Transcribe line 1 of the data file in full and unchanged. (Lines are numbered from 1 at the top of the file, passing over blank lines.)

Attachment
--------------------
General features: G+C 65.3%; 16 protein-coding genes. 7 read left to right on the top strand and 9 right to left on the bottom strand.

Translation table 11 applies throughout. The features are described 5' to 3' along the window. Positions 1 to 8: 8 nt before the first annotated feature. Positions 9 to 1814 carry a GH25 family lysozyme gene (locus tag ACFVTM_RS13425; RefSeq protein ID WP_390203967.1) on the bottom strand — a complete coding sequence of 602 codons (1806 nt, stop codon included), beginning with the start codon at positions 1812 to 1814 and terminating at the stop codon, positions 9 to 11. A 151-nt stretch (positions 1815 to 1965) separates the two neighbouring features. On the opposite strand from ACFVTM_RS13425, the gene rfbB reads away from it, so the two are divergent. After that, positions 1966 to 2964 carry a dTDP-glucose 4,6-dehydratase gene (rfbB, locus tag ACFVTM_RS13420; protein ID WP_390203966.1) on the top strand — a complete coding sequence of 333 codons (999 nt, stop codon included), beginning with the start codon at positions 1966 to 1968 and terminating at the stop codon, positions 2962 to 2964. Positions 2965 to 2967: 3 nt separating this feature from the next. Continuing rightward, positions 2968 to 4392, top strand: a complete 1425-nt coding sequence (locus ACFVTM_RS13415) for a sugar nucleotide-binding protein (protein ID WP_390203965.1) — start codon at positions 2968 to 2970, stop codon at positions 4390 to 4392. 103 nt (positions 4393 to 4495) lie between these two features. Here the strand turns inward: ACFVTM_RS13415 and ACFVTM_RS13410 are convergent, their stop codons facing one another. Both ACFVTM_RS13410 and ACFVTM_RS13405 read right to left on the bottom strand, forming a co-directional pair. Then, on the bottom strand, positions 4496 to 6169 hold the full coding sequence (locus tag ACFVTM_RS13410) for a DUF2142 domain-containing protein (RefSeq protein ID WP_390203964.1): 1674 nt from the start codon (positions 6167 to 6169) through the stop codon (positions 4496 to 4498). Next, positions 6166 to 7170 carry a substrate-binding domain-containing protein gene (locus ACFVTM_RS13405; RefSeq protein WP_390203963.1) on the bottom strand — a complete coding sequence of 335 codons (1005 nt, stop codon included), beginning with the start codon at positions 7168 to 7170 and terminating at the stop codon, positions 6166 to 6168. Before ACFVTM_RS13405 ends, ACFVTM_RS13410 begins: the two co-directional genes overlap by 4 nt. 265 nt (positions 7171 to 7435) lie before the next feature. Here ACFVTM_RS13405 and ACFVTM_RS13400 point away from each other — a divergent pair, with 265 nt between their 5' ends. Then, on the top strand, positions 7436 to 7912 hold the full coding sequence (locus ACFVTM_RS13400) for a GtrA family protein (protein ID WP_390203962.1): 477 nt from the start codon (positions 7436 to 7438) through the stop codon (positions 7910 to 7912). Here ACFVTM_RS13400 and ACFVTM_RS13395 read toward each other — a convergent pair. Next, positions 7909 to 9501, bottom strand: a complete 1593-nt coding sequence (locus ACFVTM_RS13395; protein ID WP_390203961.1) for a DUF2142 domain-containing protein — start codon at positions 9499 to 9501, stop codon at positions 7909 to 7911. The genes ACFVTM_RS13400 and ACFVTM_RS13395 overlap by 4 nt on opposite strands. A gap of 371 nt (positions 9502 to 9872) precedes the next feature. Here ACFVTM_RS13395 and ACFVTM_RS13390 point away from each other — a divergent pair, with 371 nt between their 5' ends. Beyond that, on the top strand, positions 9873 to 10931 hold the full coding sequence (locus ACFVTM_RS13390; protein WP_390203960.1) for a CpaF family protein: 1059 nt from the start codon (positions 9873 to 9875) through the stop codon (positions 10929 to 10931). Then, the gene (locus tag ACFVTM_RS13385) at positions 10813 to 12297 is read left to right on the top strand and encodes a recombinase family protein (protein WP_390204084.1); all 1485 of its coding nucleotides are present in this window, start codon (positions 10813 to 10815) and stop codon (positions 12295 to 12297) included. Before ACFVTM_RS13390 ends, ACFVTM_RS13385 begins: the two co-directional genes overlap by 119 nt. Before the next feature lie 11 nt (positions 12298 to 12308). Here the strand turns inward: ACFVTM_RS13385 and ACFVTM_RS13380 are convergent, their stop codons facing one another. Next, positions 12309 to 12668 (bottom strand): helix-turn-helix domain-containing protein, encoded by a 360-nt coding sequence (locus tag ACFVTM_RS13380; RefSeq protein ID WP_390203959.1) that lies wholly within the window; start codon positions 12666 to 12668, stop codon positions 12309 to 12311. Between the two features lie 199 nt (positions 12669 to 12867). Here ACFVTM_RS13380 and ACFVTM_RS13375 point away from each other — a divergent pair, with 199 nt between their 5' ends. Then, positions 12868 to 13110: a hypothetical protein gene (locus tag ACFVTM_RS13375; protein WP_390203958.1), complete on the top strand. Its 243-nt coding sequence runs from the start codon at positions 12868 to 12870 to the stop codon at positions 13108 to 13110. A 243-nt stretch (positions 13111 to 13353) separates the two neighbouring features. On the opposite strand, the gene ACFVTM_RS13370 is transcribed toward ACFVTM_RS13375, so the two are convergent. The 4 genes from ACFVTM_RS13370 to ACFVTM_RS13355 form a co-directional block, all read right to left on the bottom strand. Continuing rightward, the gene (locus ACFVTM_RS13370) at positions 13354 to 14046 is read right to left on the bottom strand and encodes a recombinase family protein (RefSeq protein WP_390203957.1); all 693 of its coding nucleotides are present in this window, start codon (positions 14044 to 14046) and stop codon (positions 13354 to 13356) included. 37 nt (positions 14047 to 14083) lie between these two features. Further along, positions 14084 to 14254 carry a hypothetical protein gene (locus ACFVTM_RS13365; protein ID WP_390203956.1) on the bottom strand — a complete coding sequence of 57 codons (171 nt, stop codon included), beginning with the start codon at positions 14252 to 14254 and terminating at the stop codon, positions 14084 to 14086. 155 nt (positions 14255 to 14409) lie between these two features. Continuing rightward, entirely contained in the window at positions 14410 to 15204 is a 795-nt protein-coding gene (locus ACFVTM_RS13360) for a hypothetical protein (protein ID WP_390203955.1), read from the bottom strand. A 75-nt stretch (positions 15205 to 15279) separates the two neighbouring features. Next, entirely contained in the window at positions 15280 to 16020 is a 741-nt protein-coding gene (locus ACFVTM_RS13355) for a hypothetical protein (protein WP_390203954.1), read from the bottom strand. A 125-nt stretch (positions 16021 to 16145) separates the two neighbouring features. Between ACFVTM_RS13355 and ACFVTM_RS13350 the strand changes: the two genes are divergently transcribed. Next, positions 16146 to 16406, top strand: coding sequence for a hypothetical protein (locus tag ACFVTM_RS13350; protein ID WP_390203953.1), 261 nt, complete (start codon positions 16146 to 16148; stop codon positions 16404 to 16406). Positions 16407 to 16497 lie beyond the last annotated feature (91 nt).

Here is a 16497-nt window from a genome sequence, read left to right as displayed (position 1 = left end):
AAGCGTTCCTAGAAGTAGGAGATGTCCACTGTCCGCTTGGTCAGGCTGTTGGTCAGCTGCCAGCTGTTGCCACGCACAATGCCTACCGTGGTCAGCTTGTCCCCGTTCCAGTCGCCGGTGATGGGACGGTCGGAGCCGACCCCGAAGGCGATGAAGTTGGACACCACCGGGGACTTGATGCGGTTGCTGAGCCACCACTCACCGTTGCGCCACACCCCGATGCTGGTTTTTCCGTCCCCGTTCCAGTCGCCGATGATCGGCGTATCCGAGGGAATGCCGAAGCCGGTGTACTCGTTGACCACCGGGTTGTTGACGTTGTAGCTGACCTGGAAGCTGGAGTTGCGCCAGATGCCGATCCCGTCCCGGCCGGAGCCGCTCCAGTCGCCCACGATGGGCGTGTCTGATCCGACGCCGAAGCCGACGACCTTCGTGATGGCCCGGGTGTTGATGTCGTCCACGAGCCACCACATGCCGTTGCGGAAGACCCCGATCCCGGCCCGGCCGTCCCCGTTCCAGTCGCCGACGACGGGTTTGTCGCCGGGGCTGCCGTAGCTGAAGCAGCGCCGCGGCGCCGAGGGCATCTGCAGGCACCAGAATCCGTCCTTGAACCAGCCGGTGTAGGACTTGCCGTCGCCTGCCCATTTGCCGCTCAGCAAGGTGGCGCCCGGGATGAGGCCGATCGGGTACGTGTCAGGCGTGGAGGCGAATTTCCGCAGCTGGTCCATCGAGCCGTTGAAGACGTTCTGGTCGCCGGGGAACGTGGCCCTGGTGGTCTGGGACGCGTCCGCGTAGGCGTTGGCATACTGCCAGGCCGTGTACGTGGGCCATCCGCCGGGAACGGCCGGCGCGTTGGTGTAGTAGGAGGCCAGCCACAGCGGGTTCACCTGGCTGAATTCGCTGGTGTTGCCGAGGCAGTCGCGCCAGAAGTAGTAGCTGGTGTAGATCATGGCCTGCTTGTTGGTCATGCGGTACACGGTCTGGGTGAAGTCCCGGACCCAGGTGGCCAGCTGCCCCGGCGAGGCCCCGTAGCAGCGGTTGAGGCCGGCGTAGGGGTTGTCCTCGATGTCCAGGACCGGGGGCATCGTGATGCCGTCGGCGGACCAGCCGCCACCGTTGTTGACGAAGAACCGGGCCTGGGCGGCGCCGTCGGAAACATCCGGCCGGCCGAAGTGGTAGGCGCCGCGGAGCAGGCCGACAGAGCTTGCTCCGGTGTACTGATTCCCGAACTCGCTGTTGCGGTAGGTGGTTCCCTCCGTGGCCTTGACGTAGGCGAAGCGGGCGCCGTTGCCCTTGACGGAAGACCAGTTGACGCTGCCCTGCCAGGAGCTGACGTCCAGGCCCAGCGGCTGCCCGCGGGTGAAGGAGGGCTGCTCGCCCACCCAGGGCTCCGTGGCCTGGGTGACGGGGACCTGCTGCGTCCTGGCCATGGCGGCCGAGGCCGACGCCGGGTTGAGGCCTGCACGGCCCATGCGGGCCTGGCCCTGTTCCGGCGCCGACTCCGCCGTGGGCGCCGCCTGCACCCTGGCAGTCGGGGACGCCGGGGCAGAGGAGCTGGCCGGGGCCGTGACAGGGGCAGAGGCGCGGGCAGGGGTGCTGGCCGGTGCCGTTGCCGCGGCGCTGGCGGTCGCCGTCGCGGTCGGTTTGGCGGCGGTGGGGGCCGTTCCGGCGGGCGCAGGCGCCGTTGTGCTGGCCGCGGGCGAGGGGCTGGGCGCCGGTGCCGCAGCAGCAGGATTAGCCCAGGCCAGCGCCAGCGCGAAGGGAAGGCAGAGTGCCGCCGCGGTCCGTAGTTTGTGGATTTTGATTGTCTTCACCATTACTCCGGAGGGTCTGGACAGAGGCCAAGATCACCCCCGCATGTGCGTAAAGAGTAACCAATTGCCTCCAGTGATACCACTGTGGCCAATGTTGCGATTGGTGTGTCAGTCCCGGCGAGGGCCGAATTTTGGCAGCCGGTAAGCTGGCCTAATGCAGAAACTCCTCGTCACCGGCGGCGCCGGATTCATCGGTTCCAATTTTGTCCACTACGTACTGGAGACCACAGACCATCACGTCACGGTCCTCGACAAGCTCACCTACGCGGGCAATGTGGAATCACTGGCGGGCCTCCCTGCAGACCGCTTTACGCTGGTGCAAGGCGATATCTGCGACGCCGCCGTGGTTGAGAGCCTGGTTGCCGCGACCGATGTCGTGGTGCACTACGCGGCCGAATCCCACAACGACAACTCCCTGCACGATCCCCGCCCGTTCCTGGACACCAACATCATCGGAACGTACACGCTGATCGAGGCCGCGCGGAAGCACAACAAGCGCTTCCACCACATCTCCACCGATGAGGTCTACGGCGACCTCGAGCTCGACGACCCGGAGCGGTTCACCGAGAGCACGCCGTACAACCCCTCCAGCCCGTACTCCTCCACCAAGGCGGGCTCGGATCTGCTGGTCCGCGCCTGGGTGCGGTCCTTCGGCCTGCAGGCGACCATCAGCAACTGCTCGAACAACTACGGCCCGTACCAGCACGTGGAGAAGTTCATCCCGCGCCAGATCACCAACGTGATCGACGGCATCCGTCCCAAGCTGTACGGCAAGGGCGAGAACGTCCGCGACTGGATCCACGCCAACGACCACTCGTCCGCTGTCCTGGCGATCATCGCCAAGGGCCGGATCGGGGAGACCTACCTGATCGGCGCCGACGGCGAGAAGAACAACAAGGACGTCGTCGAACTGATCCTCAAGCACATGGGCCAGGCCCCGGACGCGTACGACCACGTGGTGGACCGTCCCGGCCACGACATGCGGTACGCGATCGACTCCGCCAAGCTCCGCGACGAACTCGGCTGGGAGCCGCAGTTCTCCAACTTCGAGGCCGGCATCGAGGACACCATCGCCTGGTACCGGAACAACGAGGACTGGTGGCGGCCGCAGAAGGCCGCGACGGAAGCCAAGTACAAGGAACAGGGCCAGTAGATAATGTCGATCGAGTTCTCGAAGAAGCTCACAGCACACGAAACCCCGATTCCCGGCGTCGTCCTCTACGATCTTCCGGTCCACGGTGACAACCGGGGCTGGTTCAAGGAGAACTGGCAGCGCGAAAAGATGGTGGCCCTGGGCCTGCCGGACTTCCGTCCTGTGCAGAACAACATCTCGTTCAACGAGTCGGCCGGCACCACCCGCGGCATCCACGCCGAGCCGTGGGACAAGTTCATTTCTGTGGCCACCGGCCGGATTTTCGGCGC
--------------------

General features: G+C 65.3%; 16 protein-coding genes. 7 read left to right on the top strand and 9 right to left on the bottom strand.